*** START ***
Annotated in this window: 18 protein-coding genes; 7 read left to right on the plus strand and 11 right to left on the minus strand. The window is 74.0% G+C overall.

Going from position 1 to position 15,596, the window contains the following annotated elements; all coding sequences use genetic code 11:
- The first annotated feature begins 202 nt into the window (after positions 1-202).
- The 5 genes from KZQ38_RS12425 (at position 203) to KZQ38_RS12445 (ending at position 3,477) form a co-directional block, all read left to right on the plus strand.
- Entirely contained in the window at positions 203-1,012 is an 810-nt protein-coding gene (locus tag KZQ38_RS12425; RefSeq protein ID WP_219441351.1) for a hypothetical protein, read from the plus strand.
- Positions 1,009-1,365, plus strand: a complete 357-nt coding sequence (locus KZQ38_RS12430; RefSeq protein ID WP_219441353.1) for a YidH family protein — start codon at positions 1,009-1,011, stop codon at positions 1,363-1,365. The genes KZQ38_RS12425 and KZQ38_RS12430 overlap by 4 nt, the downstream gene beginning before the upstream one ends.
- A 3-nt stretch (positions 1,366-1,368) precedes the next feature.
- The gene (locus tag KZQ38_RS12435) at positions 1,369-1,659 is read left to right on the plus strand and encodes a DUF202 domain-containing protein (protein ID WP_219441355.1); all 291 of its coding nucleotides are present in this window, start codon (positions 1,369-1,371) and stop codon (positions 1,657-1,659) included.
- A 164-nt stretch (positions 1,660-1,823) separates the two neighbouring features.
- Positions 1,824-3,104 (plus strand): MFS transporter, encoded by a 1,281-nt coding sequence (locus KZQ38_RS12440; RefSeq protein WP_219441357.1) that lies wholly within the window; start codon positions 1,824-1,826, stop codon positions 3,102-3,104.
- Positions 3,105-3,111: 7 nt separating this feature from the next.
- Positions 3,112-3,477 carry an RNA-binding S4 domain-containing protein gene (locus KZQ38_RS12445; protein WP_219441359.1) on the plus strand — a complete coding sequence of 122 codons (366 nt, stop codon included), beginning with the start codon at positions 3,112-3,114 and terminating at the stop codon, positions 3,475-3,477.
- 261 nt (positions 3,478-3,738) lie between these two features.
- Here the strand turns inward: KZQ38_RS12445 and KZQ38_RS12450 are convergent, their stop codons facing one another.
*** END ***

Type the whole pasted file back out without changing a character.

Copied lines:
Annotated in this window: 18 protein-coding genes; 7 read left to right on the plus strand and 11 right to left on the minus strand. The window is 74.0% G+C overall.

Going from position 1 to position 15,596, the window contains the following annotated elements; all coding sequences use genetic code 11:
- The first annotated feature begins 202 nt into the window (after positions 1-202).
- The 5 genes from KZQ38_RS12425 (at position 203) to KZQ38_RS12445 (ending at position 3,477) form a co-directional block, all read left to right on the plus strand.
- Entirely contained in the window at positions 203-1,012 is an 810-nt protein-coding gene (locus tag KZQ38_RS12425; RefSeq protein ID WP_219441351.1) for a hypothetical protein, read from the plus strand.
- Positions 1,009-1,365, plus strand: a complete 357-nt coding sequence (locus KZQ38_RS12430; RefSeq protein ID WP_219441353.1) for a YidH family protein — start codon at positions 1,009-1,011, stop codon at positions 1,363-1,365. The genes KZQ38_RS12425 and KZQ38_RS12430 overlap by 4 nt, the downstream gene beginning before the upstream one ends.
- A 3-nt stretch (positions 1,366-1,368) precedes the next feature.
- The gene (locus tag KZQ38_RS12435) at positions 1,369-1,659 is read left to right on the plus strand and encodes a DUF202 domain-containing protein (protein ID WP_219441355.1); all 291 of its coding nucleotides are present in this window, start codon (positions 1,369-1,371) and stop codon (positions 1,657-1,659) included.
- A 164-nt stretch (positions 1,660-1,823) separates the two neighbouring features.
- Positions 1,824-3,104 (plus strand): MFS transporter, encoded by a 1,281-nt coding sequence (locus KZQ38_RS12440; RefSeq protein WP_219441357.1) that lies wholly within the window; start codon positions 1,824-1,826, stop codon positions 3,102-3,104.
- Positions 3,105-3,111: 7 nt separating this feature from the next.
- Positions 3,112-3,477 carry an RNA-binding S4 domain-containing protein gene (locus KZQ38_RS12445; protein WP_219441359.1) on the plus strand — a complete coding sequence of 122 codons (366 nt, stop codon included), beginning with the start codon at positions 3,112-3,114 and terminating at the stop codon, positions 3,475-3,477.
- 261 nt (positions 3,478-3,738) lie between these two features.
- Here the strand turns inward: KZQ38_RS12445 and KZQ38_RS12450 are convergent, their stop codons facing one another.